Take the 2-minute tour ×
User Experience Stack Exchange is a question and answer site for user experience researchers and experts. It's 100% free, no registration required.

I work with a resource management web application. I have a grid of numbers (resources forecasts). I need to show in this grid if the numbers are over or under a reference (resources capacities).

I thought about display the numbers from YELLOW to RED when it's an "over-forecasting" (= conflict). Then I use GREEN when the forecast match the capacity (= everything is perfect).

But I don't know how to display the "under-forecasting" (below the capacity). It's a real business problem too but I need to distinct it from the "over-forecasting". I don't know if a neutral color can do the job (blue ?)

Here is an example of my grid :

mockup

download bmml source – Wireframes created with Balsamiq Mockups

If John Smith had a capacity of 5 for june the forecast 12 in the grid will be RED. If Mick Jagger had a capacity of 5 on june too, the forecast 5 will be GREEN. If the capacity is 10, the forecast 5 is BLUE (not convinced with this color...).

Do you have any suggestions in order to improve the UX in this grid and display the under- and over-forecasting ?

share|improve this question
    
Colourblind people can't tell the difference between your reds, greens and possibly yellows. –  David Richerby Jul 31 at 23:26

4 Answers 4

up vote 6 down vote accepted

The first thing that comes to mind for me is the little inline arrows you see in stock tickers.

stock ticker

The arrow indicates whether the actual value is above or below the forecast, and you can still use a gradient from yellow to red to indicate how far away the actual value is from the forecast.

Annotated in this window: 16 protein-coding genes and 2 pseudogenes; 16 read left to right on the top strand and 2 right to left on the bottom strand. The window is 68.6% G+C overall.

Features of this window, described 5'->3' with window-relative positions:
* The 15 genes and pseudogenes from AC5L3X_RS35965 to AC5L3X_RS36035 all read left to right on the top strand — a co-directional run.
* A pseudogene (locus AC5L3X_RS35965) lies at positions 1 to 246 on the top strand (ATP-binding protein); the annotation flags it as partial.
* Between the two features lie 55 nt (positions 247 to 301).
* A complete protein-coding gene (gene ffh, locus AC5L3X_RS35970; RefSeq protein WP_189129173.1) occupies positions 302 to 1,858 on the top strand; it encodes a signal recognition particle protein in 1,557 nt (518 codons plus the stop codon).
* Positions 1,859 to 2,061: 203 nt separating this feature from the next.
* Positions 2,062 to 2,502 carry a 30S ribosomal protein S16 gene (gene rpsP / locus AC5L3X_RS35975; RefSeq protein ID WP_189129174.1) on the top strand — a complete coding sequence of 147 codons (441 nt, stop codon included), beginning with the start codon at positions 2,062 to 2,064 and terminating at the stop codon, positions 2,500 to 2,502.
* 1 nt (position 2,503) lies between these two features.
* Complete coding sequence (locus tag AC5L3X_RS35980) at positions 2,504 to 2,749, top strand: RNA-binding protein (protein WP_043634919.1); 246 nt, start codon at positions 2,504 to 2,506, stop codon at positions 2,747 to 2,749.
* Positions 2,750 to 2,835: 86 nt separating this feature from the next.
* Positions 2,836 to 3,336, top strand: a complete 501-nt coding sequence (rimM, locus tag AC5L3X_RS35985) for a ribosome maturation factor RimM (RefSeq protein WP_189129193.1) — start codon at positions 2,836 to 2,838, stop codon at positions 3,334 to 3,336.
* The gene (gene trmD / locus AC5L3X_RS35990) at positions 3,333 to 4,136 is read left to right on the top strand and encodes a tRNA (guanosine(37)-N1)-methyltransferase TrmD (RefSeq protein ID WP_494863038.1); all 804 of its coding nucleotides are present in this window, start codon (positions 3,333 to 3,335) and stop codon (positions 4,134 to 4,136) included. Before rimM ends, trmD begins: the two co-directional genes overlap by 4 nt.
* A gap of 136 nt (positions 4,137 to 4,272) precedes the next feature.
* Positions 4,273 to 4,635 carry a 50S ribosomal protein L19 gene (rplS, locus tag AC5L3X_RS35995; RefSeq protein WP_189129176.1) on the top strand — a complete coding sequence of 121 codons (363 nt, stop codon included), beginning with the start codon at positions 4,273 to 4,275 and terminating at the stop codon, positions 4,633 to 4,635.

share|improve this answer
    
Our upvote/downvote buttons use this, too, don't they? Seems intuitive to me. :P –  Alex Jul 31 at 19:14
1  
I thought about the little arrows first, but I think it describes more a direction (increase/decrease) than a comparison. I'm not sure about the user feelings with these arrows. –  Alex Aug 1 at 7:47

The arrow idea is quite nice, but it gives a direction, which isn't really relevant to your use case. Since you only care about where the value is, not the direction it has moved.

What about a simple icon with a midpoint and a dot? You can colour them or leave them black.

enter image description here

share|improve this answer

Like in accounting, red may more closely signify negative. Consider using shades of black for positive and shades of red for negative. This has worked well in my reporting for relaying the information to the user. See how this sheet visually communicates through these colors...

User Experience Reading List - 2013 v.3

Of course you don't want there to be any confusion, so you may consider including a "Key" that explains your color settings (I neglected to do that in my example)...

enter image description here

Remember also that when you fully depend on the visual to communicate this sort of information, you may be limiting your interface's accessibility for someone who is visually impaired. Many screen readers do not interpret colors of font.

share|improve this answer

How do users know what is the goal by looking at this grid? If a user sees red, doesn't remember their goal, they would get frustrated especially if they think they did well that week/month

In my opinion it would be better displaying a goal and number that they achieved, then there will be no need for colours. Also using colour is not going to work if any of the people are colourblind. Maybe something like:

  • 2/12
  • 3 out of 6
  • 1-3

Not sure how to display it to be honest

share|improve this answer

Your Answer

 
discard

By posting your answer, you agree to the privacy policy and terms of service.

Not the answer you're looking for? Browse other questions tagged or ask your own question.